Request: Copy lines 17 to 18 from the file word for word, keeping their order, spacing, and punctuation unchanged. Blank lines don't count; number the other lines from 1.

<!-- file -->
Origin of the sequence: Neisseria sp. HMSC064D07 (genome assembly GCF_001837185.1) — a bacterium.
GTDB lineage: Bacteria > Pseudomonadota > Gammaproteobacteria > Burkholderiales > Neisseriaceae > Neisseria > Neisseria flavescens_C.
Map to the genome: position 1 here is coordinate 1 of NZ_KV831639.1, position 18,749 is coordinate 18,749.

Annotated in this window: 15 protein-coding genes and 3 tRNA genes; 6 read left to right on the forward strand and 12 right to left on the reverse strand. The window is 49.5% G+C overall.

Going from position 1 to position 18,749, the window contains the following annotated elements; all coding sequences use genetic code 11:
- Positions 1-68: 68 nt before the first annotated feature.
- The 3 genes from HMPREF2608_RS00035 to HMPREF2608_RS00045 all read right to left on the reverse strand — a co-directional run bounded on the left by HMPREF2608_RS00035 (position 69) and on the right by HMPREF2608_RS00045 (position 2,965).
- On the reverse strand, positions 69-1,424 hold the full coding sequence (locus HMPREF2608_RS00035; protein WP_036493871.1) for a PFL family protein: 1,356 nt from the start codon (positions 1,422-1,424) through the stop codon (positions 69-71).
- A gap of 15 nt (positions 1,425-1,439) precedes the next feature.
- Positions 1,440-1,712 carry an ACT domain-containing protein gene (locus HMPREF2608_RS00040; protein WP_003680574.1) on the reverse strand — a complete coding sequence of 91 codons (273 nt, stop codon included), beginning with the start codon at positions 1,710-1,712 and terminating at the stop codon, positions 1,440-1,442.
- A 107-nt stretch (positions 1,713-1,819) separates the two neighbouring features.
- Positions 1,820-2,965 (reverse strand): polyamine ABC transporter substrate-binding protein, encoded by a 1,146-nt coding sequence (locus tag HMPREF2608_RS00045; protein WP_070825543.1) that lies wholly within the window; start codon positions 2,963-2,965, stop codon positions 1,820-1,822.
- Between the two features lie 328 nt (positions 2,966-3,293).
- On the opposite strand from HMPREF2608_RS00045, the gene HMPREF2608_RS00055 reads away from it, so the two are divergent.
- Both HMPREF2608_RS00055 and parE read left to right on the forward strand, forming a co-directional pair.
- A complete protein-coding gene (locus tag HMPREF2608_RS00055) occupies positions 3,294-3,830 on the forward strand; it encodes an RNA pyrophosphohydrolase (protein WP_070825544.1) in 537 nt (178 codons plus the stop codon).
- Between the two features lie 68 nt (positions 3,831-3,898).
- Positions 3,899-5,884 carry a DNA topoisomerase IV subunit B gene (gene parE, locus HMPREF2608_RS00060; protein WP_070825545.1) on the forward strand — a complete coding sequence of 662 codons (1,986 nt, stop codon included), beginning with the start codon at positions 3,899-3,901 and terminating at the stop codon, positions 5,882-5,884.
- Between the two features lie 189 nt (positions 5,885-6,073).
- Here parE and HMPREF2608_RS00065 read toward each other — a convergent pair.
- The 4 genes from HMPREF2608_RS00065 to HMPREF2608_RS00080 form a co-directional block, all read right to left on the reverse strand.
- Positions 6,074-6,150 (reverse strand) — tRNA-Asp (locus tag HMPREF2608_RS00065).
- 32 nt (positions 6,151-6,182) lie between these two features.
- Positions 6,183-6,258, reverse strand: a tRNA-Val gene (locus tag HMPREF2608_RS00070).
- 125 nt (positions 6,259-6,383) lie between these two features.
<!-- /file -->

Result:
- Between the two features lie 68 nt (positions 3,831-3,898).
- Positions 3,899-5,884 carry a DNA topoisomerase IV subunit B gene (gene parE, locus HMPREF2608_RS00060; protein WP_070825545.1) on the forward strand — a complete coding sequence of 662 codons (1,986 nt, stop codon included), beginning with the start codon at positions 3,899-3,901 and terminating at the stop codon, positions 5,882-5,884.